|This is a horned rattlesnake, such as one might find in the California or|
Arizona deserts. If you see one, do not stop to pet it. Nasty disposition.
Not cuddly. (Image courtesy of Wikimedia commons user Tigerhawkvok.)
It was a very warm day in Los Angeles up on the fire roads—those are dirt and gravel service roads that wind through the mountains between the San Fernando Valley and L.A. As it happens, we were actually out looking for rattlesnakes. (See? Stupid. But we got 30 cents a foot for them at a time when gas was 35 cents per gallon and a movie wasn't a whole lot more.) Even back then I was pudgy and out of shape, so I was hot and tired and about to throw myself down on the ground in the shade of a small water tower when George tackled me, pushing me out of the way. Coiled in the shade—right where I had intended to sit—was a rattlesnake. It was simply minding its own business, trying, as were we, to get out of the heat. Nonetheless, I don't think it would have taken too kindly to being sat on, on account of, you know—it was a damned snake! A species of pit viper, in fact; they're not known for being all warm and fuzzy and sweet-tempered. (There's a reason you never see cute little girls in front of the supermarket giving away young snakes from a basket of newborn reptiles. Kittens, yes. Puppies, maybe. Snakes, no.)
I bring this up because George was (and is) good at . . . well, stuff. I mean, saving lives, yeah, but he could also skin a rattlesnake, fix a sink, tune a car, repair a guitar amplifier, or build a barn. He could find his way by looking at the stars, he knew what plants were safe to eat, and he could tell the height of a tree by measuring the shadow of a pencil. Somehow. It apparently involves math and ratios and such. (I never quite understood the point of it, mind you. Seemingly, the Boy Scouts—an organization of which we were both members, George being an Eagle Scout, of course—felt that it was important for us little scoutlets to know just how tall the tree was. Maybe there was a tree-height-measuring merit badge or something, I don't know.) Anyway, without George, I surely would have perished, bitten by a snake, poisoned by some plant I had thought was safe to consume, or possibly crushed by a too-tall tree. (George: "Well, officer, I know it's not much help now, but it might be useful to know that the tree that killed Rod was exactly 48 feet, 7 1/2 inches tall. Also, it fell pointing north-by-northeast, and as it fell, it uprooted a number of delicious milk thistle plants. Here, try one!")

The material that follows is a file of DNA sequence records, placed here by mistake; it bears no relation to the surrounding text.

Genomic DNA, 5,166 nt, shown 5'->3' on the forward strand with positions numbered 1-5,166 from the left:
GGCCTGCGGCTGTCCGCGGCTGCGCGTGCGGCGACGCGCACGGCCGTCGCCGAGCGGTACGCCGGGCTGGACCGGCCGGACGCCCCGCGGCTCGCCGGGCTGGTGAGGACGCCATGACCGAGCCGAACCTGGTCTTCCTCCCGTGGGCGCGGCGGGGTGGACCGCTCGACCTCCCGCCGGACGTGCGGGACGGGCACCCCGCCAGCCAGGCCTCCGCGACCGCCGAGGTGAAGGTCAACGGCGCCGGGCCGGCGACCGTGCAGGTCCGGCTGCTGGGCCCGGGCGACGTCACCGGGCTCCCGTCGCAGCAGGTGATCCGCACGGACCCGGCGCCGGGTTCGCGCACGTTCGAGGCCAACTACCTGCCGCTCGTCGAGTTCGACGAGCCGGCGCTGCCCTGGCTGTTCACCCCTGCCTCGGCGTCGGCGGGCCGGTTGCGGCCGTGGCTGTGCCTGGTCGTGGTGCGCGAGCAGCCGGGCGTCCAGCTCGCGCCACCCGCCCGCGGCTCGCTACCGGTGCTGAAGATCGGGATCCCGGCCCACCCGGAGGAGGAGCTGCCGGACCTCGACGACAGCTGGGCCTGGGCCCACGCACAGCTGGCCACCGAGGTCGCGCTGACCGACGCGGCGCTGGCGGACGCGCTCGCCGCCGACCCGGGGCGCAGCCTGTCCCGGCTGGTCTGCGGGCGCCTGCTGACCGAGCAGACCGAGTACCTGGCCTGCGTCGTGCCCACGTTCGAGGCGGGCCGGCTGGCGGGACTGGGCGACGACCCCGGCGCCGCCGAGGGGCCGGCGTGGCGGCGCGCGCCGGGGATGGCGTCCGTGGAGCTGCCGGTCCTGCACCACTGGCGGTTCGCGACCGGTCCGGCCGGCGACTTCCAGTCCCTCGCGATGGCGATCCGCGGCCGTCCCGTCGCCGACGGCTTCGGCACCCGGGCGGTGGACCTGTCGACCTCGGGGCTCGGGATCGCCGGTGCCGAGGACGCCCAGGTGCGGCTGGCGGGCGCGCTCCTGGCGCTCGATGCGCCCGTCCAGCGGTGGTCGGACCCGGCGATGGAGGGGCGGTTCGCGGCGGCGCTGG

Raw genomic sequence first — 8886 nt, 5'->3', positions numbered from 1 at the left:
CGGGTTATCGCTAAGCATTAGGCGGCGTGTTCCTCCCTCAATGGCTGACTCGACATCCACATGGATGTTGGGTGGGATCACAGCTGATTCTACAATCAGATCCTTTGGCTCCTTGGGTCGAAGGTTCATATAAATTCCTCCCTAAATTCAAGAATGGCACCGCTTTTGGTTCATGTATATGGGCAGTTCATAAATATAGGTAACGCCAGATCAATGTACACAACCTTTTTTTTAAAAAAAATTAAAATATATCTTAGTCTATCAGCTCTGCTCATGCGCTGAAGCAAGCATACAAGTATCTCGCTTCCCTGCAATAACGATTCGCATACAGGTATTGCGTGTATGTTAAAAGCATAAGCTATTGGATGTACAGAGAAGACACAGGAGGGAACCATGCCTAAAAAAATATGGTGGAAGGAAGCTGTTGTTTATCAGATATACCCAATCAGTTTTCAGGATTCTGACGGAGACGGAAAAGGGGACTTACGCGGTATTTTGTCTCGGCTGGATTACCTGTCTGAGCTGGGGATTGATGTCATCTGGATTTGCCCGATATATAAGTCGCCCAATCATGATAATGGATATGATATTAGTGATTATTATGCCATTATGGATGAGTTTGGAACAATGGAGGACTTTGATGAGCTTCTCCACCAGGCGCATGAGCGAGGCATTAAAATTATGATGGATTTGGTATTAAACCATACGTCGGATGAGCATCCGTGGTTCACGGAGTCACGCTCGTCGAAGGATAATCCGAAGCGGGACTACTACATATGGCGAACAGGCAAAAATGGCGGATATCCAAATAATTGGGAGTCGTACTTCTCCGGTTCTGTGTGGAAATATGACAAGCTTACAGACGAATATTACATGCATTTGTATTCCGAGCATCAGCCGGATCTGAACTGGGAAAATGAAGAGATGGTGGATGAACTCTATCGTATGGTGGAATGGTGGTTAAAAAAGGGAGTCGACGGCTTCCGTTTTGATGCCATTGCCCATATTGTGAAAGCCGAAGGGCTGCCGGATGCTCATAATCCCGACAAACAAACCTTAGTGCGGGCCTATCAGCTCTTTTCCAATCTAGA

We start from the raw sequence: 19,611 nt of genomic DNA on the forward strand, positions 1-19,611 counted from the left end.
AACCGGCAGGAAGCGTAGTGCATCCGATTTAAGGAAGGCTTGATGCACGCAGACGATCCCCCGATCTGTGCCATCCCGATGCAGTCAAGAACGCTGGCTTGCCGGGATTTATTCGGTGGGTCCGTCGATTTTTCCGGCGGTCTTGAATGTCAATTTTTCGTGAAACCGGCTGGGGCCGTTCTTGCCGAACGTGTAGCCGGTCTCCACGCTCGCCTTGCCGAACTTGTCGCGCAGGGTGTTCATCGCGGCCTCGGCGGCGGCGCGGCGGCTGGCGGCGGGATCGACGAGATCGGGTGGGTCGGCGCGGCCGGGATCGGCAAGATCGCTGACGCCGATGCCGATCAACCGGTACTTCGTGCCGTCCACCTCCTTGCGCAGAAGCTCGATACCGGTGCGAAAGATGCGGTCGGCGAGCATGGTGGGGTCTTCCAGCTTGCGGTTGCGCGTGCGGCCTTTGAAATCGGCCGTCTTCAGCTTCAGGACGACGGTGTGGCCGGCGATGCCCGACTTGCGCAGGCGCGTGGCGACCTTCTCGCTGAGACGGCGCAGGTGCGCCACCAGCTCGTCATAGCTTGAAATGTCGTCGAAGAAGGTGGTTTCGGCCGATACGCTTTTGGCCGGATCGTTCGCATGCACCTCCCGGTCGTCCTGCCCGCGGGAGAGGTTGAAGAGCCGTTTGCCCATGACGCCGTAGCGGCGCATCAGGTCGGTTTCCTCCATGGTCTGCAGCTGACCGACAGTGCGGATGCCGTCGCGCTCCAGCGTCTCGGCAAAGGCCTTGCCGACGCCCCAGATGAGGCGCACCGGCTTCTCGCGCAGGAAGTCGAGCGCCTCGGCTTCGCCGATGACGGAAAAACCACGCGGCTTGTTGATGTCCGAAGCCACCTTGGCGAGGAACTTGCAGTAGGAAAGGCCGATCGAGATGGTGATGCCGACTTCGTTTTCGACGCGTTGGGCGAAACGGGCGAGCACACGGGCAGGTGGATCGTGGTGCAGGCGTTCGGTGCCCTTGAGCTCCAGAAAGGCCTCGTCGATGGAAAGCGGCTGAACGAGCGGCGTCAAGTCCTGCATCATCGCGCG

George was adept at the technology of the day, and—here's the important part—he knew what to do when the technology failed, because he knew how the technology worked and he knew what had preceded the technology of the day. George is simply a handy guy, whereas I . . . well, I'm good at Scrabble and that's about it.
Unlike George, most of us are so reliant upon our technology that we would have no idea what to do in the absence of that technology. When our fancy tools fail, we're lost. I mean, if I come down in the morning and no one has set the timer on the coffeepot, I'm helpless; all I can do is stare at it and whimper softly until Lesley comes to save me. God only knows how I would cope with a real emergency, like if Netflix went away.
But not George; he would know exactly what to do.
And so would the guy who runs the Primitive Technology YouTube channel. This is a young man who wanders around the bush in Far North Queensland, Australia, creating tools using no tools other than the ones he created. Seriously. He's awesome. Watching his videos, you can learn how to build a shelter (complete with a tile roof and a built-in fireplace), weapons (like a shepherd's sling, a bow and arrow, or a spear thrower), or a fire for a forge, complete with bellows. (Keep in mind that he's doing this in the wilds of Australia, an entire continent where everything tries to kill you, including the beer. He seems unconcerned about this, and says that the only real danger is from snakes, so he takes care ". . . when walking about and lifting things from the ground." That's it. He "takes care." He is made of sterner stuff than most of us. I have to "take care" just getting out of bed.)
It's an amazing set of (so far, 22) videos, and it's educational and even inspiring to see how indigenous people learned to live off of (and live with) the land. Admittedly, this young man is strong, fit, and healthy, so he has some advantages over us old, pudgy has-beens. (Or, in my case, a never-was.)
But mostly what he has is a brain and an impressive skillset. He uses both to show that it is possible to fashion from nature's raw materials everything one needs to survive—and even thrive—in the wild. As Duke University’s Henry Petroski has said, “Tools build tools.” And our Australian friend builds technology by creating the tools he needs in order to build still more tools.
He makes the rest of us look pretty helpless. Except for George, of course.